Today I am going to be explaining to you how energy is made in our body. Cool right? So make sure you’ve got enough energy to read through this post!
Before we jump into what ATP is, let’s go through the physiological processes that we go through so we can produce ATP. What is respiration? Respiration is the action of breathing and there are 3 types of respiration that are constantly happening in our bodies. First is external respiration. External respiration occurs in the lungs by diffusing oxygen into the blood stream and diffusing carbon dioxide out from the bloodstream when you breathe in and out. Then there is internal respiration. Internal respiration is an exchange of gasses between the cells of the body and the blood stream. It’s the same concept to external respiration but in your cells, not your lungs. And lastly, there is cellular respiration. Cellular respiration is the act of making ATP in a specific organelle of the cell, the mitochondria. It is how we derive energy from the foods that we eat.
What is respiration? Respiration is the action of breathing and there are 3 types of respiration that are constantly happening in our bodies. First is external respiration. External respiration occurs in the lungs by diffusing oxygen into the blood stream and diffusing carbon dioxide out from the bloodstream when you breathe in and out. Then there is internal respiration. Internal respiration is an exchange of gasses between the cells of the body and the blood stream. It’s the same concept to external respiration but in your cells, not your lungs. And lastly, there is cellular respiration. Cellular respiration is the act of making ATP in a specific organelle of the cell, the mitochondria. Actually, only 2/3 of the production of ATP occurs in the mitochondria but more on that later. Cellular respiration is basically is how we derive energy from the foods that we eat.
External and internal respiration is highly related to our pulmonary/respiratory system so I will explain it further when I post about the pulmonary system. Instead, let’s focus on cellular respiration today. The equation for cellular respiration is this.
When I said that cellular respiration is how we derive energy from food, that food specifically meant glucose. And as you can see in the equation above, glucose is the only form of food that reacts with oxygen to produce energy so it makes sense that we as humans enjoy pasta, chips, sweets, and even sugary drinks. Oxygen, on the other hand, is not something we obtain through consumption but through respiration. This is why I mentioned external and internal respiration earlier. Without oxygen, we cannot produce energy even if we have an abundance of glucose in our system so I’d say it’s pretty important we continue to breathe.
When glucose and oxygen react, the product they produce is water, carbon dioxide, and energy. The water produced gets recycled throughout your cells and the carbon dioxide leaves your body through internal, then external respiration. The energy, however, is like the currency our body requires to be able to move, grow, think, and everything else really. That currency is the topic of this post, ATP.
ATP stands for “Adenosine Triphosphate”. Its structure is comprised of a nucleotide in the form of adenosine, a sugar molecule in the form of ribose, and 3 phosphate molecules, hence the triphosphate. And as you can see in the
diagram, the energy is stored between in the phosphate molecules, in their covalent bonds that hold the phosphates together. So when the body requires energy, the covalent bond between the outermost phosphate and the center phosphate will break, releasing energy. ATP is then no longer ATP because it doesn’t have the triphosphate. So instead, it’s then called ADP- adenosine diphosphate.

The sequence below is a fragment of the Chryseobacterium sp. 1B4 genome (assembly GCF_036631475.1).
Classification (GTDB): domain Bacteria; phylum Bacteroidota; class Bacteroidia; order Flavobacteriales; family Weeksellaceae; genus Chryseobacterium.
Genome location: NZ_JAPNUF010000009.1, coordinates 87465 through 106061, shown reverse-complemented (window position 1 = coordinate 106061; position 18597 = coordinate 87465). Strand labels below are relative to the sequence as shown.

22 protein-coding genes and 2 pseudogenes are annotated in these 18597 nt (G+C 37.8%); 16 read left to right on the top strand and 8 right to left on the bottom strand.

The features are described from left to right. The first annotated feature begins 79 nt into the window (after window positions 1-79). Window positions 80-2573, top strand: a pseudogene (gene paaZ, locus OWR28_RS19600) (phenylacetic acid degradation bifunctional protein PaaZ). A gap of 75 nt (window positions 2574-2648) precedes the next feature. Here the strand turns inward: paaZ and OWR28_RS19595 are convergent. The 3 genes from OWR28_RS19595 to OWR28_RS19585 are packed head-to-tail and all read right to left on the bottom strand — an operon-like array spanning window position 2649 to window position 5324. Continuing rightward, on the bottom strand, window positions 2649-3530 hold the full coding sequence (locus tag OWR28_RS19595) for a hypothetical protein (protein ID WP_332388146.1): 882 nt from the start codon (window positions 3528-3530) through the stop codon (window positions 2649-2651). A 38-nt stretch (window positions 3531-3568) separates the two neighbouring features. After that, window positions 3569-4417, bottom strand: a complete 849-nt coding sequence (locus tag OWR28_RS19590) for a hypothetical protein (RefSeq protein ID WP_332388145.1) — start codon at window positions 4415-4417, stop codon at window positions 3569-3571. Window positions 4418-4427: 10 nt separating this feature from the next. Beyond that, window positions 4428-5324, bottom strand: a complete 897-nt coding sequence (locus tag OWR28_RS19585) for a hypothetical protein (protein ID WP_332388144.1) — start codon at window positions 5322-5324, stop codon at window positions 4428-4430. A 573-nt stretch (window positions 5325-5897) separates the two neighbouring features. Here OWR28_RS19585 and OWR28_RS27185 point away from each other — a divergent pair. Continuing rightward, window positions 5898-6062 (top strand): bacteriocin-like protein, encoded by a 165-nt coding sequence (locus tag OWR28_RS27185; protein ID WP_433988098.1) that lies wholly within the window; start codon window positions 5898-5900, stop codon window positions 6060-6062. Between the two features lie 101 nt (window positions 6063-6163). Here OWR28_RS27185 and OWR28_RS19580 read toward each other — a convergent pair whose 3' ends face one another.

Once ATP becomes ADP, is it useless then? No, ADP will eventually gain another phosphate with the help of some energy and become ATP once again as stored energy. And thankfully this is a continuous cycle because this means our bodies can efficiently gain energy without having to produce ATP from scratch every time we go to the gym.
How does ATP get produced then? Well there are 3 major steps for making ATP. Glycolysis, Krebs cycle, and oxidative phosphorylation or also called electron transport chain. Glycolysis is the first step to making ATP which is an anaerobic process. It is when a glucose molecule gets broken down into smaller pyruvate molecules in the cell’s cytoplasm, and 2 ATPs can be produced at this stage. After glycolysis is the Krebs cycle, also known as the citric acid cycle which is an aerobic process that occurs in the mitochondria of the cell. This is when pyruvate molecules get reworked to create 2 ATPs per glucose molecule. And lastly, during oxidative phosphorylation which is also an aerobic process, 34 ATPs are produced again in the mitochondria. You will notice that most of the ATPs are produced during aerobic cycles because of the presence of oxygen. This is because for example when you are performing high-intensity exercises and start running out of breath, your body cannot go past the glycolysis stage but instead goes through a side process of fermentation producing lactic acid which is the chemical that gives you pain when you try to do one too many lunges. It’s your body’s way of telling you to lay down and catch your breath. But anyways, 1 glucose molecule can produce up to 38 ATPs and this is the basics of how ATP is produced through cellular respiration.
There are other elements that go into ATP production but those are a bit more advanced and I have not learned the details of it so I will write about it when I do! Anything related to cells is difficult for me to understand since I cannot visualize it but I hope this post was easy to understand and in the next post I will write about photosynthesis which is actually the reverse equation of the cellular respiration equation! Till then y’all!